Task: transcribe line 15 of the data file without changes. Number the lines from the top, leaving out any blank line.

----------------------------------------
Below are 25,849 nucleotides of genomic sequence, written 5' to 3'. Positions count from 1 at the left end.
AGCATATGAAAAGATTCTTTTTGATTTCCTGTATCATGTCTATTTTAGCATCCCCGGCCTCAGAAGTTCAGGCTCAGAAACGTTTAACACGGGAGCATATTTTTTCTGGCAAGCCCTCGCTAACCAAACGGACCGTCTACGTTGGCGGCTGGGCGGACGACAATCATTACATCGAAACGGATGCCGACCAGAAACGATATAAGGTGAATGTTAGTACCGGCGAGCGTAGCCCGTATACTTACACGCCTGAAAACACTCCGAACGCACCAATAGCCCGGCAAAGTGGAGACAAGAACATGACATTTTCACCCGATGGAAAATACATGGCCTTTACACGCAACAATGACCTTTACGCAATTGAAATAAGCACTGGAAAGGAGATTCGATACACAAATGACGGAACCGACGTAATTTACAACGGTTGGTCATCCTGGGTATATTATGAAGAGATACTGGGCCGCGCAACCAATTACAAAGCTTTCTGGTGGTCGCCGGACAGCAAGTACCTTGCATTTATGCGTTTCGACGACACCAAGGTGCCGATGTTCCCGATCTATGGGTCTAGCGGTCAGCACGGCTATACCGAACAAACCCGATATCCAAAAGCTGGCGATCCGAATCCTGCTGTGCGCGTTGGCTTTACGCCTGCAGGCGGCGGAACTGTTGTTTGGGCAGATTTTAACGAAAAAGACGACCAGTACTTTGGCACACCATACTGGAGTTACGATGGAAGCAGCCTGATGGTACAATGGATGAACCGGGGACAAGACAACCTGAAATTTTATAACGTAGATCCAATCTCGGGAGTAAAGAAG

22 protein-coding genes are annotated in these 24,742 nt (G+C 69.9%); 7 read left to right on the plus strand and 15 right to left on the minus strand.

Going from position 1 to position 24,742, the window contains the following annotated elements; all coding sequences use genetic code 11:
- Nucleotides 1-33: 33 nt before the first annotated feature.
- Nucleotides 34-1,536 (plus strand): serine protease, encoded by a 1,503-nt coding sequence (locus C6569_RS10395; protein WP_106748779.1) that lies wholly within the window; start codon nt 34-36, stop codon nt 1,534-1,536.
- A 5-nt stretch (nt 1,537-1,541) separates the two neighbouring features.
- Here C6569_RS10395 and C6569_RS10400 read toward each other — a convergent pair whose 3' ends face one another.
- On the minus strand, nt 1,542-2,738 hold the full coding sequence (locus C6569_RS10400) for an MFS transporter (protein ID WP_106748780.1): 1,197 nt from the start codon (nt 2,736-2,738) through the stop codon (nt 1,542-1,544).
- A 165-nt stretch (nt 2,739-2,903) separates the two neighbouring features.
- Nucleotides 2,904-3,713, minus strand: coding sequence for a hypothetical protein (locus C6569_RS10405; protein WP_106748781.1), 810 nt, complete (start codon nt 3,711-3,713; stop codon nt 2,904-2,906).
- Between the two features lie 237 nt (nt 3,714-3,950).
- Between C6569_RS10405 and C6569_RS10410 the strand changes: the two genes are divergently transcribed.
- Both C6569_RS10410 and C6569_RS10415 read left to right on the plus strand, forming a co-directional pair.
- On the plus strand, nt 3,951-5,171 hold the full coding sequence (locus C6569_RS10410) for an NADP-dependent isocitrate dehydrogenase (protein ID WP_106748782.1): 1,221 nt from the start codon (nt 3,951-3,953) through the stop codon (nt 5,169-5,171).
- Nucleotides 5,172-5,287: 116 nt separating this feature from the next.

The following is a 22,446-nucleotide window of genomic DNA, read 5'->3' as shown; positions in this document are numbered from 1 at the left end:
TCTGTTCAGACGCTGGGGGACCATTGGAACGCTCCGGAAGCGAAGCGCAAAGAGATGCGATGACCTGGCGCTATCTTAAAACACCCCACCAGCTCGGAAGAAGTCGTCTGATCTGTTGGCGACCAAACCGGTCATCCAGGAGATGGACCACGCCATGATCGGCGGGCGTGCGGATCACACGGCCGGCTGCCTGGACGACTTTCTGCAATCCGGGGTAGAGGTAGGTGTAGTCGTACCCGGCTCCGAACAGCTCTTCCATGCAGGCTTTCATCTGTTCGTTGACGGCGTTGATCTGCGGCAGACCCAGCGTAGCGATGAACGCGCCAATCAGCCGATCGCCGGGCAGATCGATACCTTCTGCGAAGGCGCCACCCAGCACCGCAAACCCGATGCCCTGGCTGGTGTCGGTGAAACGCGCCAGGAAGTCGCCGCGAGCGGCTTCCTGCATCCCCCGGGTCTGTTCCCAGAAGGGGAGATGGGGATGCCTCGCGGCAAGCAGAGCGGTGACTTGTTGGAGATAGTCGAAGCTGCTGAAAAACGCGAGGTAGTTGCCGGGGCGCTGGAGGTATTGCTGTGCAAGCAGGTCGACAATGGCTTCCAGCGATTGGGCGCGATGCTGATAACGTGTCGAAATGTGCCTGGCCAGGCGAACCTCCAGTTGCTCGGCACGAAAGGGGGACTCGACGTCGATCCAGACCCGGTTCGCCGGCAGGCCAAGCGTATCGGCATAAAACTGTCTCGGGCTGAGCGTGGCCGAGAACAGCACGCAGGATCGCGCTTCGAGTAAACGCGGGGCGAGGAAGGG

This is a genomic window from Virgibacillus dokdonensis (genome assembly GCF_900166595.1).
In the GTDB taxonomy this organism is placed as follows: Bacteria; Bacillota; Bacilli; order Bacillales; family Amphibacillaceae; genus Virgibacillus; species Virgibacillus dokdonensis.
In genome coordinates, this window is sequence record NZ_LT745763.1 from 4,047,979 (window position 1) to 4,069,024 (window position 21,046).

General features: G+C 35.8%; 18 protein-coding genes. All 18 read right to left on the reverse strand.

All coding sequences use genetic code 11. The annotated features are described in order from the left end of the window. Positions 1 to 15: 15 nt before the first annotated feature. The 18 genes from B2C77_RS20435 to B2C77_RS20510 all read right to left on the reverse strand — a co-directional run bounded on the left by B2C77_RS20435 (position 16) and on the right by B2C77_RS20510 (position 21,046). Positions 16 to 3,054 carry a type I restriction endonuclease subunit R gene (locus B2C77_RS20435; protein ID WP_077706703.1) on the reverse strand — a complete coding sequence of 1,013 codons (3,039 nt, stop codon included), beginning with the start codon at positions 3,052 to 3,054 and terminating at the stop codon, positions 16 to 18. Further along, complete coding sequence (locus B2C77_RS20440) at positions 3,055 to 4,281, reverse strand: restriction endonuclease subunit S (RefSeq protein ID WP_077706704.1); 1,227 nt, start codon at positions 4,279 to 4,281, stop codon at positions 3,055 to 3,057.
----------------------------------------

- On the plus strand, nt 3,951-5,171 hold the full coding sequence (locus C6569_RS10410) for an NADP-dependent isocitrate dehydrogenase (protein ID WP_106748782.1): 1,221 nt from the start codon (nt 3,951-3,953) through the stop codon (nt 5,169-5,171).